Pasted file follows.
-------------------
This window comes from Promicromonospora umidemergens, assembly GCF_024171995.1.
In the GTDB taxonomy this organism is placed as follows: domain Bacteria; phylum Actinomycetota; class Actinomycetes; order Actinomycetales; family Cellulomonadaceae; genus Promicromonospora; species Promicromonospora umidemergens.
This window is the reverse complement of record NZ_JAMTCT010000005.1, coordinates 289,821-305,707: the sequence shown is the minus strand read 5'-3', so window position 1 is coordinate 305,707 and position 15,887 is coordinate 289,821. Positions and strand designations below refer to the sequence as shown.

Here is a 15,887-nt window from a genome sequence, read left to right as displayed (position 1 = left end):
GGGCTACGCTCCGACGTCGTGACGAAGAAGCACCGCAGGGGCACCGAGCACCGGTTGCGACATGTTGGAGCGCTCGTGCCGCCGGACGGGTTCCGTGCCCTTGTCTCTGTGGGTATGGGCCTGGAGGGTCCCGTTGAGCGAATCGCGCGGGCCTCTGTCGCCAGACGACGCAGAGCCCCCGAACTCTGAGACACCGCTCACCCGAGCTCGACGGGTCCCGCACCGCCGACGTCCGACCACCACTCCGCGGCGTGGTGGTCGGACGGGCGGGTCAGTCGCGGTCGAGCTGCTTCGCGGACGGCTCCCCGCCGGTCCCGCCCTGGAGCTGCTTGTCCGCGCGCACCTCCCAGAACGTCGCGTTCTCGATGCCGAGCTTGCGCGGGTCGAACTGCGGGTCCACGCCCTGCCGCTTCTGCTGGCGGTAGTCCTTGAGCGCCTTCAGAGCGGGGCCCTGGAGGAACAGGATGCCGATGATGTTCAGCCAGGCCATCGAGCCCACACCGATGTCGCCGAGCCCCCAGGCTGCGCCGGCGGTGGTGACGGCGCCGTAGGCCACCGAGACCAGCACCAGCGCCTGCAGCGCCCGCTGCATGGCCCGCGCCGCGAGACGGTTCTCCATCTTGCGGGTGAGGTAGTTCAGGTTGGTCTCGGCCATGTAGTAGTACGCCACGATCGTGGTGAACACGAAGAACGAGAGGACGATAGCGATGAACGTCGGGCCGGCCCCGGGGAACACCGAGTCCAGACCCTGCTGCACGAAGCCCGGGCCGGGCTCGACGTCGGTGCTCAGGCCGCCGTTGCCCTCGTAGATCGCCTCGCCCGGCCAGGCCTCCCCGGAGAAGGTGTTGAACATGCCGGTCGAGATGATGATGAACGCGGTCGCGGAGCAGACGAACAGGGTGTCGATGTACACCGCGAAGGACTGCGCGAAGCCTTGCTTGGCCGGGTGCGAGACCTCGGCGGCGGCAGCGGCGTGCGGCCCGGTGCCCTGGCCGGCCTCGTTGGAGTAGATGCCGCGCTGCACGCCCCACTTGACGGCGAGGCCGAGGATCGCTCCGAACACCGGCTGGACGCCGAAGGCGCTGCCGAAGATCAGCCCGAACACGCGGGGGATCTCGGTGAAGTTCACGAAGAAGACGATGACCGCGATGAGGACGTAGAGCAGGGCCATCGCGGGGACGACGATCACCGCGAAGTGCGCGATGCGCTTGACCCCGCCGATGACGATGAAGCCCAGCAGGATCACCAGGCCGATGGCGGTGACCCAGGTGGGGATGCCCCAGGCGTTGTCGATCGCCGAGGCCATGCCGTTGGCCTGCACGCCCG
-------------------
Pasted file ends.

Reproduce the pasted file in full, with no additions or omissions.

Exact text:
This window comes from Promicromonospora umidemergens, assembly GCF_024171995.1.
In the GTDB taxonomy this organism is placed as follows: domain Bacteria; phylum Actinomycetota; class Actinomycetes; order Actinomycetales; family Cellulomonadaceae; genus Promicromonospora; species Promicromonospora umidemergens.
This window is the reverse complement of record NZ_JAMTCT010000005.1, coordinates 289,821-305,707: the sequence shown is the minus strand read 5'-3', so window position 1 is coordinate 305,707 and position 15,887 is coordinate 289,821. Positions and strand designations below refer to the sequence as shown.

Here is a 15,887-nt window from a genome sequence, read left to right as displayed (position 1 = left end):
GGGCTACGCTCCGACGTCGTGACGAAGAAGCACCGCAGGGGCACCGAGCACCGGTTGCGACATGTTGGAGCGCTCGTGCCGCCGGACGGGTTCCGTGCCCTTGTCTCTGTGGGTATGGGCCTGGAGGGTCCCGTTGAGCGAATCGCGCGGGCCTCTGTCGCCAGACGACGCAGAGCCCCCGAACTCTGAGACACCGCTCACCCGAGCTCGACGGGTCCCGCACCGCCGACGTCCGACCACCACTCCGCGGCGTGGTGGTCGGACGGGCGGGTCAGTCGCGGTCGAGCTGCTTCGCGGACGGCTCCCCGCCGGTCCCGCCCTGGAGCTGCTTGTCCGCGCGCACCTCCCAGAACGTCGCGTTCTCGATGCCGAGCTTGCGCGGGTCGAACTGCGGGTCCACGCCCTGCCGCTTCTGCTGGCGGTAGTCCTTGAGCGCCTTCAGAGCGGGGCCCTGGAGGAACAGGATGCCGATGATGTTCAGCCAGGCCATCGAGCCCACACCGATGTCGCCGAGCCCCCAGGCTGCGCCGGCGGTGGTGACGGCGCCGTAGGCCACCGAGACCAGCACCAGCGCCTGCAGCGCCCGCTGCATGGCCCGCGCCGCGAGACGGTTCTCCATCTTGCGGGTGAGGTAGTTCAGGTTGGTCTCGGCCATGTAGTAGTACGCCACGATCGTGGTGAACACGAAGAACGAGAGGACGATAGCGATGAACGTCGGGCCGGCCCCGGGGAACACCGAGTCCAGACCCTGCTGCACGAAGCCCGGGCCGGGCTCGACGTCGGTGCTCAGGCCGCCGTTGCCCTCGTAGATCGCCTCGCCCGGCCAGGCCTCCCCGGAGAAGGTGTTGAACATGCCGGTCGAGATGATGATGAACGCGGTCGCGGAGCAGACGAACAGGGTGTCGATGTACACCGCGAAGGACTGCGCGAAGCCTTGCTTGGCCGGGTGCGAGACCTCGGCGGCGGCAGCGGCGTGCGGCCCGGTGCCCTGGCCGGCCTCGTTGGAGTAGATGCCGCGCTGCACGCCCCACTTGACGGCGAGGCCGAGGATCGCTCCGAACACCGGCTGGACGCCGAAGGCGCTGCCGAAGATCAGCCCGAACACGCGGGGGATCTCGGTGAAGTTCACGAAGAAGACGATGACCGCGATGAGGACGTAGAGCAGGGCCATCGCGGGGACGACGATCACCGCGAAGTGCGCGATGCGCTTGACCCCGCCGATGACGATGAAGCCCAGCAGGATCACCAGGCCGATGGCGGTGACCCAGGTGGGGATGCCCCAGGCGTTGTCGATCGCCGAGGCCATGCCGTTGGCCTGCACGCCCG